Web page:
Estimated read time: 2-3 minutes
This archived news story is available only for your personal, non-commercial use. Information in the story may be outdated or superseded by additional information. Reading or replaying the story in its archived form does not constitute a republication of the story.
NORTH SALT LAKE-- A slow-moving landslide in North Salt Lake is picking up its pace and could force several families out of their homes in just a few months.
Residents are meeting with legislators and city leaders about several promising possibilities for help.
Lisa Watts Baskin of the North Salt Lake City Council said, "I feel we really owe these residents a hard look at it and a very conscious effort to help them."
The landslide is buckling and cracking the sidewalk in the Springhill neighborhood. The problem started in the late ‘90s. Many homeowners have lived in the neighborhood more than 20 years and describe the situation as a nightmare.
Dauneen Abel lives in a house that is collapsing around her as the landslide inches forward.
She hopes a trench outside will slow the damage. Inside, ceilings are cracking, walls are pulling apart and Abel is upside down in her mortgage. She says her home is valued at $12,000 right now. She owes $99,000 on the mortgage.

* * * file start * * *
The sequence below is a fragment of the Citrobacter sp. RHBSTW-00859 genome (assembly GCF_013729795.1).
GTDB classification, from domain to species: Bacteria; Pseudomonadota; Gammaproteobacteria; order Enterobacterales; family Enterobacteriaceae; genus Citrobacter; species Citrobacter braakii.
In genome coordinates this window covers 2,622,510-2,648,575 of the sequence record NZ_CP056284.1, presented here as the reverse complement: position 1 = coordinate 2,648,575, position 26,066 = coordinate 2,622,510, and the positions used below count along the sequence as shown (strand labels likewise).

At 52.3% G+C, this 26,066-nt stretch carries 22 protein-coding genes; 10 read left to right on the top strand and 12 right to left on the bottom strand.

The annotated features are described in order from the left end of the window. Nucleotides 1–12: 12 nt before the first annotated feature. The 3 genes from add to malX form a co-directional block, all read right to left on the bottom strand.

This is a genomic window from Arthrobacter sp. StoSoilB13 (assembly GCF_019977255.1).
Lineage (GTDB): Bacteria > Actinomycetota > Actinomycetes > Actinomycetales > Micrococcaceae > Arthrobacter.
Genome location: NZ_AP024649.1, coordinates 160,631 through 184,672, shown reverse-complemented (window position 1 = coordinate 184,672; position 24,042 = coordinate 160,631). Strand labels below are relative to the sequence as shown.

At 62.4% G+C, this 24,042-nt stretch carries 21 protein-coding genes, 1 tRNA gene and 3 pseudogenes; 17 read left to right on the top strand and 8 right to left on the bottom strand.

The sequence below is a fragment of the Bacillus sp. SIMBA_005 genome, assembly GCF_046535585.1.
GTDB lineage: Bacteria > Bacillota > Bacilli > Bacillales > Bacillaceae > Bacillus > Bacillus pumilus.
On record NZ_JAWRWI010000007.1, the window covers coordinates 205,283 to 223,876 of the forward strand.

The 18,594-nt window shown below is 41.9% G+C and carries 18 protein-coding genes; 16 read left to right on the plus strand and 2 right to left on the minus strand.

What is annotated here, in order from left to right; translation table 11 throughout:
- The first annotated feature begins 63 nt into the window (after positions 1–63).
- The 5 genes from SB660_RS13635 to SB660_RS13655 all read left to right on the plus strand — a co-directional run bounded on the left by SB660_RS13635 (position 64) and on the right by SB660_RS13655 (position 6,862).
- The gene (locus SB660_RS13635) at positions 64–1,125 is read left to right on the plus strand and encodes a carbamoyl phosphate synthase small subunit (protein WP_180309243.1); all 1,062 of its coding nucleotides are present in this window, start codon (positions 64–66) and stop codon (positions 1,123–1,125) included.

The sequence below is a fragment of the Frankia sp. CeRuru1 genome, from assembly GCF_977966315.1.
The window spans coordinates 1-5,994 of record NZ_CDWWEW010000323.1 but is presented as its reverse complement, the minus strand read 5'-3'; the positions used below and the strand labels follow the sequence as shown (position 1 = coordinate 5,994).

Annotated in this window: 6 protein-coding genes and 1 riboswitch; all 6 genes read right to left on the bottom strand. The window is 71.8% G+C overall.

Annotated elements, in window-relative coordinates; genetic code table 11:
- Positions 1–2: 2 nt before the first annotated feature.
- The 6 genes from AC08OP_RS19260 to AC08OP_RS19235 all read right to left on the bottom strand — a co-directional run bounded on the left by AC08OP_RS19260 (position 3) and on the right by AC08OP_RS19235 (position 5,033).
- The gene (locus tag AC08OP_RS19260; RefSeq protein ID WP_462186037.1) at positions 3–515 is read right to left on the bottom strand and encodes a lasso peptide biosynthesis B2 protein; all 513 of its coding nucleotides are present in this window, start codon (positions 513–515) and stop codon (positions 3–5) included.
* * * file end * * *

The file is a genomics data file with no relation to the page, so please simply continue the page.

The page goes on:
Thirteen other families are in the same spot, and help is hard to come by. They don't qualify for FEMA aid. The city won't try fixing it for fear of lawsuits, and time is running out.
The slide had been moving about half an inch a month, but in the past 14 days it's moved more than an inch. Geologists say if Utah has a wet spring, the slide could get worse.
Francis Ashland, senior geologist for the Department of Natural Resources, said, "It would be possible to see a foot or more of movement in this calendar year."
Abel hopes help comes soon. She figures her home will be condemned in the next few months. Ironically, when it is, she'll have to pay to have it demolished.
"I just have to tune it out and not think about it because if I do, then I really cry. It's very emotional," she said.
Possible solutions include a $1 million mountain stabilization which would hold for about 50 years. Other possibilities are down payment assistance or seeing if banks will forgive the mortgages.